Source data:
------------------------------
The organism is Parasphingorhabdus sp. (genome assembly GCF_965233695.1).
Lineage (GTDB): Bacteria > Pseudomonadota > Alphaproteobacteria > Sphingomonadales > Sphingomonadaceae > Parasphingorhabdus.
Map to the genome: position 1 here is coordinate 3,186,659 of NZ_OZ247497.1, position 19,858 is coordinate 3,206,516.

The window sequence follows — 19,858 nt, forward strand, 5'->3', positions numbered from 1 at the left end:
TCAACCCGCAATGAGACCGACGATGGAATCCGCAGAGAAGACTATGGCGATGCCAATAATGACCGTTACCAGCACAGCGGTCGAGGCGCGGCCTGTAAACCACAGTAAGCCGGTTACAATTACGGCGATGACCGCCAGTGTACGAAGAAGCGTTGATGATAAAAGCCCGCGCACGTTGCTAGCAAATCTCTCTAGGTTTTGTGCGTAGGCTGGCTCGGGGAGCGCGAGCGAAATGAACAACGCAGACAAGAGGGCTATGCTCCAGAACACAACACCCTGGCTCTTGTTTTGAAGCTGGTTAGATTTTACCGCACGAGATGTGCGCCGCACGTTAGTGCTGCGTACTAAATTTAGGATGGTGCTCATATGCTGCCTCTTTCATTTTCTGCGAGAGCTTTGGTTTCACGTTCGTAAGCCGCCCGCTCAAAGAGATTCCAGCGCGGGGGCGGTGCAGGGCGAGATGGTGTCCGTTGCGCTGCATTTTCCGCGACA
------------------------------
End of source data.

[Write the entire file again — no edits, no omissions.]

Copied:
The organism is Parasphingorhabdus sp. (genome assembly GCF_965233695.1).
Lineage (GTDB): Bacteria > Pseudomonadota > Alphaproteobacteria > Sphingomonadales > Sphingomonadaceae > Parasphingorhabdus.
Map to the genome: position 1 here is coordinate 3,186,659 of NZ_OZ247497.1, position 19,858 is coordinate 3,206,516.

The window sequence follows — 19,858 nt, forward strand, 5'->3', positions numbered from 1 at the left end:
TCAACCCGCAATGAGACCGACGATGGAATCCGCAGAGAAGACTATGGCGATGCCAATAATGACCGTTACCAGCACAGCGGTCGAGGCGCGGCCTGTAAACCACAGTAAGCCGGTTACAATTACGGCGATGACCGCCAGTGTACGAAGAAGCGTTGATGATAAAAGCCCGCGCACGTTGCTAGCAAATCTCTCTAGGTTTTGTGCGTAGGCTGGCTCGGGGAGCGCGAGCGAAATGAACAACGCAGACAAGAGGGCTATGCTCCAGAACACAACACCCTGGCTCTTGTTTTGAAGCTGGTTAGATTTTACCGCACGAGATGTGCGCCGCACGTTAGTGCTGCGTACTAAATTTAGGATGGTGCTCATATGCTGCCTCTTTCATTTTCTGCGAGAGCTTTGGTTTCACGTTCGTAAGCCGCCCGCTCAAAGAGATTCCAGCGCGGGGGCGGTGCAGGGCGAGATGGTGTCCGTTGCGCTGCATTTTCCGCGACA